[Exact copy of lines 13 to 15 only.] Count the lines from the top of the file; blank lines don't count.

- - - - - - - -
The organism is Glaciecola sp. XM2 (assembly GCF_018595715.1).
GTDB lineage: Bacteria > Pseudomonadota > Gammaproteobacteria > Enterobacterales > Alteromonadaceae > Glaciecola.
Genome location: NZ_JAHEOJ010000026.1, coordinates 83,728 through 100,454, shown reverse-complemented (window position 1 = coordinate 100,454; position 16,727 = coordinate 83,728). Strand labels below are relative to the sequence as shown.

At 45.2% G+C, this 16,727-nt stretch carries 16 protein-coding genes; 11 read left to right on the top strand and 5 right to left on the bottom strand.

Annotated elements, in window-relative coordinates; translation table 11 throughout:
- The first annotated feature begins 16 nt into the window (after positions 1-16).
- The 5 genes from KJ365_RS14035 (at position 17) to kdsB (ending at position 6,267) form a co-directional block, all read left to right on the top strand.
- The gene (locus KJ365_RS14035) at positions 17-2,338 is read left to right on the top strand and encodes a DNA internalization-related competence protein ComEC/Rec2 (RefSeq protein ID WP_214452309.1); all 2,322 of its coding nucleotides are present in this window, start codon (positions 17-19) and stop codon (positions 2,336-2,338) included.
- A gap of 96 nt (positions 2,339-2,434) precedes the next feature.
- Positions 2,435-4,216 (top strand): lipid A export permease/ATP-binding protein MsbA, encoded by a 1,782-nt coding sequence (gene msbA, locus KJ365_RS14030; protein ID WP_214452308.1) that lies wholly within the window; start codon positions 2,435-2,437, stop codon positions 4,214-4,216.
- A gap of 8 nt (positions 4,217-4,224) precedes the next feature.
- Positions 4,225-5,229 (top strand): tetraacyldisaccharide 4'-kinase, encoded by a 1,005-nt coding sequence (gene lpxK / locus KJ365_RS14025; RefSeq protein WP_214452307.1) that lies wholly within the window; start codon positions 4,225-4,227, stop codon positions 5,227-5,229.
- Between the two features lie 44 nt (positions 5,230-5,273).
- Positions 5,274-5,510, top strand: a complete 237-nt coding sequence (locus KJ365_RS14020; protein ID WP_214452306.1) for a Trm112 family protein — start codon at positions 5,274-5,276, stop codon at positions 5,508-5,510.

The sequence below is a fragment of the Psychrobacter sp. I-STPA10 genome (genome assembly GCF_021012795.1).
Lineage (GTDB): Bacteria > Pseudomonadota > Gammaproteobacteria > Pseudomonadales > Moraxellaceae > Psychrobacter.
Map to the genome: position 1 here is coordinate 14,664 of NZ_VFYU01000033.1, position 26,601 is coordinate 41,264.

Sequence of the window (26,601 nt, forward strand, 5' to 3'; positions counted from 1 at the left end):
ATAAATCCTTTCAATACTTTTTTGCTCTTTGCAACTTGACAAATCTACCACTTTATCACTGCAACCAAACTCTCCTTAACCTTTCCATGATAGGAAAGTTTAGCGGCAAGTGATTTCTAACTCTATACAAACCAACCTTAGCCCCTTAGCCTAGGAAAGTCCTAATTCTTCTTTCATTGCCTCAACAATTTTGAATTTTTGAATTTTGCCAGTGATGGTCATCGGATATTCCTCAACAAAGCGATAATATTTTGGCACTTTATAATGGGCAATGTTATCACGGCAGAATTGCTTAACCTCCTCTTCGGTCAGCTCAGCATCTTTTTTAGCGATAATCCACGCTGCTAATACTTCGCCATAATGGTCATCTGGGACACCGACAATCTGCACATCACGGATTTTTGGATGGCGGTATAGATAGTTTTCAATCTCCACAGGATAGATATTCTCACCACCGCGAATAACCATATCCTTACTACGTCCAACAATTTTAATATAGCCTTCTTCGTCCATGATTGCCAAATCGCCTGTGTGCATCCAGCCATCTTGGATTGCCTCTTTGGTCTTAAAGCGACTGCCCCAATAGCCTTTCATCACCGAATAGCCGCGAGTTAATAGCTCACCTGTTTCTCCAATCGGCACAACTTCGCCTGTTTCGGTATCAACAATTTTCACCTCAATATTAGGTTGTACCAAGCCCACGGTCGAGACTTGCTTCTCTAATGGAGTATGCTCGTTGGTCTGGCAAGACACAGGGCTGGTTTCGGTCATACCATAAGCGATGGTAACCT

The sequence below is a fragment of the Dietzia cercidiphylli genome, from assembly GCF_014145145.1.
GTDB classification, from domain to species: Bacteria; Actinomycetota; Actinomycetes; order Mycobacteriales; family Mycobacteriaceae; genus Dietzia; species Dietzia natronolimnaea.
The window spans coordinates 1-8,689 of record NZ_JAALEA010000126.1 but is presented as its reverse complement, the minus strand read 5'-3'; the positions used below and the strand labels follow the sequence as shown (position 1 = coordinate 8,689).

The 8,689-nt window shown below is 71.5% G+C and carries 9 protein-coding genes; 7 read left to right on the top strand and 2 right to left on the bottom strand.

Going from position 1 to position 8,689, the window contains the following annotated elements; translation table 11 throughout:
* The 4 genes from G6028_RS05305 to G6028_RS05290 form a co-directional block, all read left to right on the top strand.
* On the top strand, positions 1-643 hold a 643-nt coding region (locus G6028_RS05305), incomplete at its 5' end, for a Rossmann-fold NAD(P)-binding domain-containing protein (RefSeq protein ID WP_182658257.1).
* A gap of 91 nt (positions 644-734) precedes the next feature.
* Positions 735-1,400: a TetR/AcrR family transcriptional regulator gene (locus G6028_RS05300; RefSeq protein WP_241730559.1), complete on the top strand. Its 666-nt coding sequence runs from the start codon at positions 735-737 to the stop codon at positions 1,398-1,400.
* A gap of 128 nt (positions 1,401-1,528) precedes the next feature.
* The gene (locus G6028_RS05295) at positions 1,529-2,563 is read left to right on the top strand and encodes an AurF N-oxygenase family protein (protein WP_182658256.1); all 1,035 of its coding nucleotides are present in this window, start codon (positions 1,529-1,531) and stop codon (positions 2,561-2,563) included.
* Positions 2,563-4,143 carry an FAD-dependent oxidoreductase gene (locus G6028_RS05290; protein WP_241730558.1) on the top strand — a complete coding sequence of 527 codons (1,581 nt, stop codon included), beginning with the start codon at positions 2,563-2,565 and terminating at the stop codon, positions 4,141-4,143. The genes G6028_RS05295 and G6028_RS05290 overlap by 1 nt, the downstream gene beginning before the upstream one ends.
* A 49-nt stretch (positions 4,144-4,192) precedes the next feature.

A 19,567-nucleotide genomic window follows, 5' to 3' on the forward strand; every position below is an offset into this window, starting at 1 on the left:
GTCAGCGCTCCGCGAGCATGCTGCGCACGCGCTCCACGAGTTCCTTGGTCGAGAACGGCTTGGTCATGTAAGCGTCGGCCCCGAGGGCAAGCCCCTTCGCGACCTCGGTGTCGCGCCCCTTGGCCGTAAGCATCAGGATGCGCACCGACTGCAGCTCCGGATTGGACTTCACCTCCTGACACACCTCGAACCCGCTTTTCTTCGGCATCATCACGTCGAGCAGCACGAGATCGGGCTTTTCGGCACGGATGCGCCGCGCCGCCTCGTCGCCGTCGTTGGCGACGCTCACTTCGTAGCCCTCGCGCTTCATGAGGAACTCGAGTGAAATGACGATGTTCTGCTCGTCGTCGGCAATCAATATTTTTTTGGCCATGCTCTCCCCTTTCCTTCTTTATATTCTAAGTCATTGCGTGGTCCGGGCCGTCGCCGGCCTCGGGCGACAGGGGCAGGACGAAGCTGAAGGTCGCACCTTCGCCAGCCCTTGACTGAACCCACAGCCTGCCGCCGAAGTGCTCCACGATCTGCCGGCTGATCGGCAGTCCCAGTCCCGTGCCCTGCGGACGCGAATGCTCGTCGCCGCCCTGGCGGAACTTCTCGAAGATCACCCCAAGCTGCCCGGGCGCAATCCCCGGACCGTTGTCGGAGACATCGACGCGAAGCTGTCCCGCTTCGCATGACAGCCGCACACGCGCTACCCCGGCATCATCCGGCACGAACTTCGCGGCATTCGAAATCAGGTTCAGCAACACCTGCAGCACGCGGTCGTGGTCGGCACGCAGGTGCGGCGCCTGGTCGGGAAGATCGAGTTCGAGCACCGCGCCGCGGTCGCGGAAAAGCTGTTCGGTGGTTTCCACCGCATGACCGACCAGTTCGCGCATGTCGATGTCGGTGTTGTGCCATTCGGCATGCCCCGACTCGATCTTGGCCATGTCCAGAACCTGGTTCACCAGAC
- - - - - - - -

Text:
- Between the two features lie 44 nt (positions 5,230-5,273).
- Positions 5,274-5,510, top strand: a complete 237-nt coding sequence (locus KJ365_RS14020; protein ID WP_214452306.1) for a Trm112 family protein — start codon at positions 5,274-5,276, stop codon at positions 5,508-5,510.

The sequence below is a fragment of the Psychrobacter sp. I-STPA10 genome (genome assembly GCF_021012795.1).